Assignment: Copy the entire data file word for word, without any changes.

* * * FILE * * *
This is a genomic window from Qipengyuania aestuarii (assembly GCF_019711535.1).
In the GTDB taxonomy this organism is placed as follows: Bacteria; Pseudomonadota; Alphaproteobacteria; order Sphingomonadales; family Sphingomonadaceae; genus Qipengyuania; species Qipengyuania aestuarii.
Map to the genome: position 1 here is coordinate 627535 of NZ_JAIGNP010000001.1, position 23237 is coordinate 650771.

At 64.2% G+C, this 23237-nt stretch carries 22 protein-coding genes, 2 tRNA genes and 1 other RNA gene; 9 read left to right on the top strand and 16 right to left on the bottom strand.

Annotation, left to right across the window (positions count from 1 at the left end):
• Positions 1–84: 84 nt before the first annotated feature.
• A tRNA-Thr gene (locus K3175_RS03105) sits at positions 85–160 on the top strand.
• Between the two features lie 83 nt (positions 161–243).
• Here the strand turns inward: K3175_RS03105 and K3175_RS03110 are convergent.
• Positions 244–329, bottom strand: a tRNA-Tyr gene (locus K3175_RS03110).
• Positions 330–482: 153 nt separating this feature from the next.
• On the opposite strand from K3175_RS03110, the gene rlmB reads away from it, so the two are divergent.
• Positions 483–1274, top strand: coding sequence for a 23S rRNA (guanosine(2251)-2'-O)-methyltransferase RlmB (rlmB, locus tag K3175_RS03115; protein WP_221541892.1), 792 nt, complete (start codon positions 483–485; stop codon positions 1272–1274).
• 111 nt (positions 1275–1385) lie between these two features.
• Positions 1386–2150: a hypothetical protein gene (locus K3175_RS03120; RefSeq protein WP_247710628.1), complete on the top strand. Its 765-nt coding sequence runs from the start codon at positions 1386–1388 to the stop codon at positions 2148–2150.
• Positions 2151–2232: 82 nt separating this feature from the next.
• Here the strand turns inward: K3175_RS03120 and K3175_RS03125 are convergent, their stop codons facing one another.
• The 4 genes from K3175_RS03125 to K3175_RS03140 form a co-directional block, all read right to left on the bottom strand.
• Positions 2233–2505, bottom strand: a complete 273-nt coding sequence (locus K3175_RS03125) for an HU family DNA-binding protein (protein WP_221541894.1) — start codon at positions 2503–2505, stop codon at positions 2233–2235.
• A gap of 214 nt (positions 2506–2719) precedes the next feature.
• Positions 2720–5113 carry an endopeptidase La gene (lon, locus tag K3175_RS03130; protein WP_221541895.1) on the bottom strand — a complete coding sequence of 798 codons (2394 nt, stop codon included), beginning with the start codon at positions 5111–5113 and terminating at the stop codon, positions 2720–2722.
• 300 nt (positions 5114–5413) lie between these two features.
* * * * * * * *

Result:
This is a genomic window from Qipengyuania aestuarii (assembly GCF_019711535.1).
In the GTDB taxonomy this organism is placed as follows: Bacteria; Pseudomonadota; Alphaproteobacteria; order Sphingomonadales; family Sphingomonadaceae; genus Qipengyuania; species Qipengyuania aestuarii.
Map to the genome: position 1 here is coordinate 627535 of NZ_JAIGNP010000001.1, position 23237 is coordinate 650771.

At 64.2% G+C, this 23237-nt stretch carries 22 protein-coding genes, 2 tRNA genes and 1 other RNA gene; 9 read left to right on the top strand and 16 right to left on the bottom strand.

Annotation, left to right across the window (positions count from 1 at the left end):
• Positions 1–84: 84 nt before the first annotated feature.
• A tRNA-Thr gene (locus K3175_RS03105) sits at positions 85–160 on the top strand.
• Between the two features lie 83 nt (positions 161–243).
• Here the strand turns inward: K3175_RS03105 and K3175_RS03110 are convergent.
• Positions 244–329, bottom strand: a tRNA-Tyr gene (locus K3175_RS03110).
• Positions 330–482: 153 nt separating this feature from the next.
• On the opposite strand from K3175_RS03110, the gene rlmB reads away from it, so the two are divergent.
• Positions 483–1274, top strand: coding sequence for a 23S rRNA (guanosine(2251)-2'-O)-methyltransferase RlmB (rlmB, locus tag K3175_RS03115; protein WP_221541892.1), 792 nt, complete (start codon positions 483–485; stop codon positions 1272–1274).
• 111 nt (positions 1275–1385) lie between these two features.
• Positions 1386–2150: a hypothetical protein gene (locus K3175_RS03120; RefSeq protein WP_247710628.1), complete on the top strand. Its 765-nt coding sequence runs from the start codon at positions 1386–1388 to the stop codon at positions 2148–2150.
• Positions 2151–2232: 82 nt separating this feature from the next.
• Here the strand turns inward: K3175_RS03120 and K3175_RS03125 are convergent, their stop codons facing one another.
• The 4 genes from K3175_RS03125 to K3175_RS03140 form a co-directional block, all read right to left on the bottom strand.
• Positions 2233–2505, bottom strand: a complete 273-nt coding sequence (locus K3175_RS03125) for an HU family DNA-binding protein (protein WP_221541894.1) — start codon at positions 2503–2505, stop codon at positions 2233–2235.
• A gap of 214 nt (positions 2506–2719) precedes the next feature.
• Positions 2720–5113 carry an endopeptidase La gene (lon, locus tag K3175_RS03130; protein WP_221541895.1) on the bottom strand — a complete coding sequence of 798 codons (2394 nt, stop codon included), beginning with the start codon at positions 5111–5113 and terminating at the stop codon, positions 2720–2722.
• 300 nt (positions 5114–5413) lie between these two features.